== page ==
Essential Thrombocythemia and JAK2 Mutation

Essential thrombocythemia (ET) is a rare disease. People who have it, though, on average, tend to have a normal life expectancy. People who have ET have an increased number of platelets. Platelets are the smallest of the blood cells and help your blood to clot. In ET, red blood cell numbers are usually typical, but white blood cell numbers can be normal or a little high.1

The biggest health risk for those living with ET is an increased risk of developing blood clots. It is very rare, but sometimes ET can evolve into a more serious or more advanced blood disease like myelofibrosis or acute leukemia. This happens in about 1 to 2 percent of people living with ET. Some people with ET also have a JAK2 mutation.1

What is a JAK2 mutation?

Approximately 50 to 60 percent of people with ET also have a genetic mutation (change) called JAK2. This mutation causes overactivity in an enzyme called a kinase – specifically Janus kinase 2 (JAK2). This mutation then affects the liver.1

The liver typically makes a hormone called thrombopoietin. This attaches to hematopoietic stem cells. These stem cells are immature cells that eventually become red blood cells, white blood cells, and platelets. If a JAK2 enzyme is present, this makes these stem cells divide into precursor cells that become platelets. These platelets are misshapen and can be very big, which increases the risk of blood clots.1

JAK2 mutations tend to be found in older adults with ET rather than younger people living with ET. However, more research is needed to understand why this happens.2

How does the JAK2 affect essential thrombocythemia?

For those with the JAK2 mutation, this is likely the specific genetic basis for their ET diagnosis.

For those without the JAK2 mutation, the genetic cause was unknown until 2013. Many people with ET have a mutation in a gene called calreticulin (CALR). These mutations were seen in about 70 percent of those with ET who did not have a JAK2 mutation.1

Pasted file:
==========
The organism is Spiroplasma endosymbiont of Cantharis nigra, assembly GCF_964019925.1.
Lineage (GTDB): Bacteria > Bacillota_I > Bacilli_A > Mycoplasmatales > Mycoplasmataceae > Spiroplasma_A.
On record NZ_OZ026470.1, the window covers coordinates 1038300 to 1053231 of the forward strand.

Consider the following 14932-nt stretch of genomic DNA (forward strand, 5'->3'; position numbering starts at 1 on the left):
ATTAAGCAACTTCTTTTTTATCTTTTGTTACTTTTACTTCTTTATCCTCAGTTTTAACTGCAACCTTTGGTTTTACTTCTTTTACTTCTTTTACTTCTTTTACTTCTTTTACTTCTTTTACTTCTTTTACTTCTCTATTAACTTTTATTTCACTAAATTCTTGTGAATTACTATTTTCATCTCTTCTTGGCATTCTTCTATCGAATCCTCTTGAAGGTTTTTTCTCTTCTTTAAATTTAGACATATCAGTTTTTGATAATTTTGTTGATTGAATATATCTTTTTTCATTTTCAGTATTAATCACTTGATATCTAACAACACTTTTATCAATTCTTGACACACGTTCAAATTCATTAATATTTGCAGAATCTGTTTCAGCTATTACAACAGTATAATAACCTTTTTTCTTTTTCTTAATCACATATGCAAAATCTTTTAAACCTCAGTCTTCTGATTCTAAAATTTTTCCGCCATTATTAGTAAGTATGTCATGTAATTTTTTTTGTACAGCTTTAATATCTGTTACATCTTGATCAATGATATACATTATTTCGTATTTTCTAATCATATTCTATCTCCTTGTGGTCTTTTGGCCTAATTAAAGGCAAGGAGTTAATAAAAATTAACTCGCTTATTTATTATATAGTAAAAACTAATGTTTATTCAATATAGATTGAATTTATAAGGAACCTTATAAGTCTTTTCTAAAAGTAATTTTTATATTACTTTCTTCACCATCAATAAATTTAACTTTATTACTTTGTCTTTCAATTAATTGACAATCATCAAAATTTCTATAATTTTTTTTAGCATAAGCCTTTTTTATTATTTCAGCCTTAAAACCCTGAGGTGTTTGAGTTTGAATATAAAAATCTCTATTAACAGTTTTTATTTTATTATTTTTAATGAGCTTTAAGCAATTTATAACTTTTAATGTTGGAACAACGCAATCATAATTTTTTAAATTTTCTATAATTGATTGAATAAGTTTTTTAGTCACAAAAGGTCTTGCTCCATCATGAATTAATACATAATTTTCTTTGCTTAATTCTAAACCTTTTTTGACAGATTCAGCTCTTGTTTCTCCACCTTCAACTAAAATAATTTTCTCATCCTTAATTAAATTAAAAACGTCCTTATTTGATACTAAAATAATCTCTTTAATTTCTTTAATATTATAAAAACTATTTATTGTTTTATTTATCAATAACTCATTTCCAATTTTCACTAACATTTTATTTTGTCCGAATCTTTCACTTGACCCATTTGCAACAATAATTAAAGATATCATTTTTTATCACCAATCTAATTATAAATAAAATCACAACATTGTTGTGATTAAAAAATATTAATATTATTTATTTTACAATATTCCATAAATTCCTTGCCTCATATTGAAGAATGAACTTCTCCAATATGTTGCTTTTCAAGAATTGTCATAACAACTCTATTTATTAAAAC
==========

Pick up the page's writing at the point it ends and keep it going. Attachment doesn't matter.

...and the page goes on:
Researchers do not completely understand the function of CALR yet, but it appears to activate the same cell activity that is abnormally active in those with the JAK2 mutation. There is almost no difference in symptoms between people living with ET who have the JAK2 mutation and those with the CALR mutation. These are the most common mutations and are present in nearly 75 percent of those with ET.1

Most of the time these mutations are not inherited, and instead, they happen as someone ages.

A JAK2 mutation does not usually mean anything different for treatment, but it is a good clinical marker to know about. If a younger person has the JAK2 mutation it may indicate a higher risk for clotting, but it does not generally change the course of treatment.

Things to consider

If you have the JAK2 mutation, especially if you are under the age of 60, talk with your hematologist about your possible increased risk of clots. If you are over 60, ask the doctor what steps should be taken to help lower your risk of clots. Sometimes a medication called hydroxyurea is prescribed to reduce the risk of clotting, but there have been no specific studies on its safety and efficacy in those with ET.1

It is also important to remember that the JAK2 mutation is not typically present in the general population. It is a sign of a blood condition, but it is not specific for any 1 disease. Regular monitoring and check-ups can help you and your doctor spot any changes in your blood work results or physical health.3

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